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South Korea: Reject Amendments to Press Law

Proposed Amendments Threaten Media Freedom, Free Expression

South Korean President Moon Jae-in speaks at the National Assembly in Seoul, South Korea, October 28, 2020. © 2020 Jeon Heon-kyun/Pool Photo via AP

(Seoul) - South Korea’s National Assembly should reject proposed amendments to the law on media arbitration that would undermine media freedom and freedom of expression, Article 19, Korean Progressive Network Jinbonet, Open Net Association, and Human Rights Watch said today in letters to President Moon Jae-in , National Assembly members, and the consultative committee reviewing the bill. Parliamentary sessions on the Act on Press Arbitration and Remedy for Damages Caused by Press Reports (the “Press Arbitration Law”) are scheduled to begin on September 27, 2021.

The amendment bill of the Press Arbitration Law’s vague language and disproportionate damages against media outlets could limit a wide range of expression, including critical news reporting and coverage of unpopular or minority opinions. Media outlets may be compelled to self-censor to avoid publishing reports that may trigger unwarranted lawsuits. In this way, the proposed law will restrict the free flow information that is so critical in a democracy, the organizations said.

“The proposed changes to South Korea’s Press Arbitration Law would seriously undermine media freedom because they authorize punitive damages simply on the basis alleged ‘false or manipulated’ reporting,” said Lina Yoon, senior Korea researcher at Human Rights Watch. “Unless the consultative committee significantly revises the bill before it reaches the National Assembly, the legislators should reject it outright.”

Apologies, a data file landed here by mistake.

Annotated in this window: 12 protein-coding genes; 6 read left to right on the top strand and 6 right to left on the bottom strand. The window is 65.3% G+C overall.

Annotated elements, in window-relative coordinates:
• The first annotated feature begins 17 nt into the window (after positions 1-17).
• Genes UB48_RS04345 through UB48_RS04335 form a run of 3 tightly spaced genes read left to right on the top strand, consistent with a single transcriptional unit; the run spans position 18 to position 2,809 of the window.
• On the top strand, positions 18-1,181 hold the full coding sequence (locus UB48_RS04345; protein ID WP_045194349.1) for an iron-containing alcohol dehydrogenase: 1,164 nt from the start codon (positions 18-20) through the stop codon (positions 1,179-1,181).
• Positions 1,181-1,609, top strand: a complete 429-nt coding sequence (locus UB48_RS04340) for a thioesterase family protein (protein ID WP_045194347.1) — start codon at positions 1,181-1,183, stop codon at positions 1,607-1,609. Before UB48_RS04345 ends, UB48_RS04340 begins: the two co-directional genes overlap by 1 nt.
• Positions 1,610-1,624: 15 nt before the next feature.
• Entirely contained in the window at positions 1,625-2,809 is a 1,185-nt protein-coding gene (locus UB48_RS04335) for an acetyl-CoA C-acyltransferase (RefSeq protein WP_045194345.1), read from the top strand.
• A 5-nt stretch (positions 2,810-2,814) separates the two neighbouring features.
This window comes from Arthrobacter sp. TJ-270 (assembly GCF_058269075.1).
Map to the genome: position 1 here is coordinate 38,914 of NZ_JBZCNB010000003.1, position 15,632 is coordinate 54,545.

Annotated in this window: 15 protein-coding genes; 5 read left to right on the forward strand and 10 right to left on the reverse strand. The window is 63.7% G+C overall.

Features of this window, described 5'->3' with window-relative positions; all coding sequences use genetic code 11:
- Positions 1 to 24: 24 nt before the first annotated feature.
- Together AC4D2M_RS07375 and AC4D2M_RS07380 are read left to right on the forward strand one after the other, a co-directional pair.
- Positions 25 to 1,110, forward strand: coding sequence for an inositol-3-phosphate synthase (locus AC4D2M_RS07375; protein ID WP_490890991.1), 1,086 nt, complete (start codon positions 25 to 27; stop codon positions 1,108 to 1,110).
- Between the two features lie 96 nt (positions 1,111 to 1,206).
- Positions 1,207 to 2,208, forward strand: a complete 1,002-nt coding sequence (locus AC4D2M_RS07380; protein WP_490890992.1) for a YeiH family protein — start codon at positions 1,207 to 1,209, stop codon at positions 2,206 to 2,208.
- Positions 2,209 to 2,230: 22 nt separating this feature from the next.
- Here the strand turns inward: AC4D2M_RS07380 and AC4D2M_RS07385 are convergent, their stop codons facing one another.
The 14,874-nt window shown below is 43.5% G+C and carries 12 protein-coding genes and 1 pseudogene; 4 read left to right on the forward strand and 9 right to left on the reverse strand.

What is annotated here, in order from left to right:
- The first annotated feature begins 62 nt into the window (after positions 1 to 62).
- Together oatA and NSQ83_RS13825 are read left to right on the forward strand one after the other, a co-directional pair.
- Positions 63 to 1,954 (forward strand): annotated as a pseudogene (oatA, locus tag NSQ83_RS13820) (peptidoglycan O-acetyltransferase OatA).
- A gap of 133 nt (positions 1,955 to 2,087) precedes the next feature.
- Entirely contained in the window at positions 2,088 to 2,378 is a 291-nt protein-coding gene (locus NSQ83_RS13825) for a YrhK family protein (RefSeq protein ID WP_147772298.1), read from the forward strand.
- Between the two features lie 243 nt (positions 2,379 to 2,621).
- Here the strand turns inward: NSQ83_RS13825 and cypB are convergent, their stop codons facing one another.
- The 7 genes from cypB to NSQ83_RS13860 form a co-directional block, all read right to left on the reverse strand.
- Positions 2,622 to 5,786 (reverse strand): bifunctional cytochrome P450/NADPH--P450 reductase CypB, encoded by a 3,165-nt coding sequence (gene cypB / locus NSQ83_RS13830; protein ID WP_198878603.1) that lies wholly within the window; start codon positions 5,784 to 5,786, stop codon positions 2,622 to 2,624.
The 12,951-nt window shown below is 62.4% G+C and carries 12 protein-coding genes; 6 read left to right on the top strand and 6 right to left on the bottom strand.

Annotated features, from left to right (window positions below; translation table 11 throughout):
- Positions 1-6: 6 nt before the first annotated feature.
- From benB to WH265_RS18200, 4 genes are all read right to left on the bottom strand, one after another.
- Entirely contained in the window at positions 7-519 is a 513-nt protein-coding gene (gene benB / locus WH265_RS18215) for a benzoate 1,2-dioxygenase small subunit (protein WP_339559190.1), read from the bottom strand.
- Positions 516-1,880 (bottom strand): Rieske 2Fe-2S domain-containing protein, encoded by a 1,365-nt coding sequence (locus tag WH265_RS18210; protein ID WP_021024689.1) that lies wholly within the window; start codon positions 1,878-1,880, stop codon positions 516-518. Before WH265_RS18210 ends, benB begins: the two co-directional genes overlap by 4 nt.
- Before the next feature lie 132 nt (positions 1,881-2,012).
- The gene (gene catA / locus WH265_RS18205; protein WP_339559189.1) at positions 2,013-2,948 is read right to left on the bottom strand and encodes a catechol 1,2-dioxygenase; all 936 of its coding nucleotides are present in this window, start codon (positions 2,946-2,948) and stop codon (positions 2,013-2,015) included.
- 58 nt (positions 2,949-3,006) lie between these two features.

The bill defines “false or manipulated” reporting as “the act of reporting or mediating false information or information manipulated to be misconstrued as facts,” and authorizes the court to assess compensation “up to five times the damages” if such reporting causes property damage, infringes on personality rights, or causes emotional distress. Because the bill would permit awarding damages even if the falsity is not material, those subject to critical reporting could seek to recover punitive damages on the grounds of emotional distress for even minor factual errors.

The bill also creates a presumption that an allegedly “false or manipulated report” was made “with intention or gross negligence” in several broad and vaguely defined circumstances, including when “retaliatory or repetitive” false or manipulated reports have been made.

The law does not specify what would constitute a “retaliatory” report, raising the risk of arbitrary application of the law. In addition, the presumption of guilt may force journalists to choose between revealing their sources to counter the presumption or paying heavy damages. 

“This bill would deal a hammer blow to critical news reporting in South Korea because it opens the door for political leaders to retaliate against stories they don’t like,” Yoon said. “National Assembly members should ensure that the bill does not pass until it is revised to protect rights.”

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